What Was Missed in Tuesday's GOP Foreign Policy Debate

The two-hour debate left out many important issues for the presidential hopefuls.

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Republican presidential candidates explained their views on a wide range of issues at Tuesday night's foreign policy debate. From the constitutionality of the Patriot Act and a hypothetical attack on Iran's nuclear program, to the U.S. relationship with Pakistan and the war on drugs in Mexico, the topics covered allowed contenders put their global knowledge on display.

However, the two-hour debate missed some important foreign policy and national security challenges that the Obama administration now faces and that the next (or current) commander-in-chief will have to take on.

Here are some topics that were largely left out of last night's debate:

The Euro zone Crisis. While European countries try to keep their economies afloat, the United States has stayed mostly on the sidelines. However, Republican candidates, who have largely been focused on the economy this campaign season, might have weighed in about how the U.S. might avoid, or at least deal with, the effects of the potential global meltdown now simmering on the other side of the Atlantic.

[Read: Mortimer B. Zuckerman: The Perverse Side Effect of the Euro.]

China. It's been a major talking point in past debates and a popular scapegoat around Washington lately. But compared to other topics like the Patriot Act or immigration, China was more of an afterthought at this debate. Minnesota Rep. Michele Bachmann touched on China as a holder of U.S. debt, and Texas Gov. Rick Perry, former Massachusetts Gov. Mitt Romney, and former Ambassador to China Jon Huntsman all mentioned the country in their closing statements. However, other issues and countries certainly took precedence this time around.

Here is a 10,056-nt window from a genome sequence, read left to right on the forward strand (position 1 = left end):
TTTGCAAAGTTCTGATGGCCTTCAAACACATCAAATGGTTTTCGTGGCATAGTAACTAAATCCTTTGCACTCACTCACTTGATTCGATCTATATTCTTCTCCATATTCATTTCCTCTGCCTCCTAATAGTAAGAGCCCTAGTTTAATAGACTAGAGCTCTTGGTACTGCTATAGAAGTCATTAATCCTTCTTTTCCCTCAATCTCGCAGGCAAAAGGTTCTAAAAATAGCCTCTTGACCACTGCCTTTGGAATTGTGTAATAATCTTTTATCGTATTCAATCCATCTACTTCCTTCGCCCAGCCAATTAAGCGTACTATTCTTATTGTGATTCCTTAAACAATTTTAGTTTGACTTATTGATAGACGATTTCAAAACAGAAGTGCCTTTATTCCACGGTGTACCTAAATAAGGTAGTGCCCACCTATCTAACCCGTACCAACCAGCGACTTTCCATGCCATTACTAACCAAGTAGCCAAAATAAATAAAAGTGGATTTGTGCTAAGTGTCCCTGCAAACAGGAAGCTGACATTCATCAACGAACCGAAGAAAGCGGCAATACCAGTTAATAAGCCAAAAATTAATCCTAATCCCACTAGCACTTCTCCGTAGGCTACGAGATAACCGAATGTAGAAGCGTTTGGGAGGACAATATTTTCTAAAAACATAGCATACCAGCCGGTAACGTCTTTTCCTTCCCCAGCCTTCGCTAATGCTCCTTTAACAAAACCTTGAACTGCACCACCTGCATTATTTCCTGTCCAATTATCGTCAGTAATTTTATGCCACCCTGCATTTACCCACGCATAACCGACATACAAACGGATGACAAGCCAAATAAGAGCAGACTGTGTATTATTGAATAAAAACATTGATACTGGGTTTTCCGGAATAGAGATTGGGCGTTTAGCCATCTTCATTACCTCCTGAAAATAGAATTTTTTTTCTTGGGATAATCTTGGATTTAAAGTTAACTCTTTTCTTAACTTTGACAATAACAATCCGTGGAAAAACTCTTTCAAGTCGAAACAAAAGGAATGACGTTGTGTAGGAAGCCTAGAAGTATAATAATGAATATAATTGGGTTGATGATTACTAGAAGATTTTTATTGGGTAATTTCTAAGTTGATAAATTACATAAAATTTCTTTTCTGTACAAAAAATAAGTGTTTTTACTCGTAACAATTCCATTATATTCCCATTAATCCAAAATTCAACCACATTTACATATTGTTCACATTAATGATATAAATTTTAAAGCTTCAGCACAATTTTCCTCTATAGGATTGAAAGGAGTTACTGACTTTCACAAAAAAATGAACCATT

[Read: Politicians 'Insulted' by Foreign Aid to China.]

Libya. Though it was mentioned a few times in passing, candidates hardly commented on President Obama's policies in Libya this year. For some, like Texas Rep. Ron Paul, who has built up a strong base with his mind-our-own-business foreign policy mantra, more discussion on the intervention in Libya could have been an opportunity. For others, like businessman Herman Cain, not having to talk about Libya was perhaps more of a blessing.

Egypt. Apart from CNN's TV teaser showing crowds in Cairo's Tahrir Square, the renewed protest movement against military forces in Egypt was largely ignored by candidates on Tuesday. Rather than take any major stand in response to recent unrest, the Obama administration has made it a point so far to stay on the periphery and call for an end to violence and for free, fair elections. Would Republicans want do the same?

[See photos of protests in Egypt.]

Uganda. Last month, the president sent 100 troops into central Africa to take out Lord's Resistance Army leader Joseph Kony. Since it's remained largely under the radar, Republicans might have demonstrated some insider expertise if they were able to speak knowledgeably about the situation there. As for the rest of the continent (or is it a country, Rick Santorum?), Africa didn't get much air time, except for one question on development assistance and another on Somalia's al-Shabab militant group.

North Korea. Iran was the main focus in the candidates' discussion of nuclear weapons, leaving North Korea with only one mention—by Huntsman—in the entire debate. For the current commander-in-chief—who again warned North Korea about nuclear proliferation on a trip last week to the Asia Pacific region—the country's nuclear program has been a worrisome problem, and it will likely continue to be for whoever's in the White House next term.

  • Read: Obama Bolsters His 'Pacific President' Credentials on Asia Trip.
  • Read: Iran and China Beat U.S. in Arab Poll.
  • See: a roundup of editorial cartoons about the Mideast uprisings.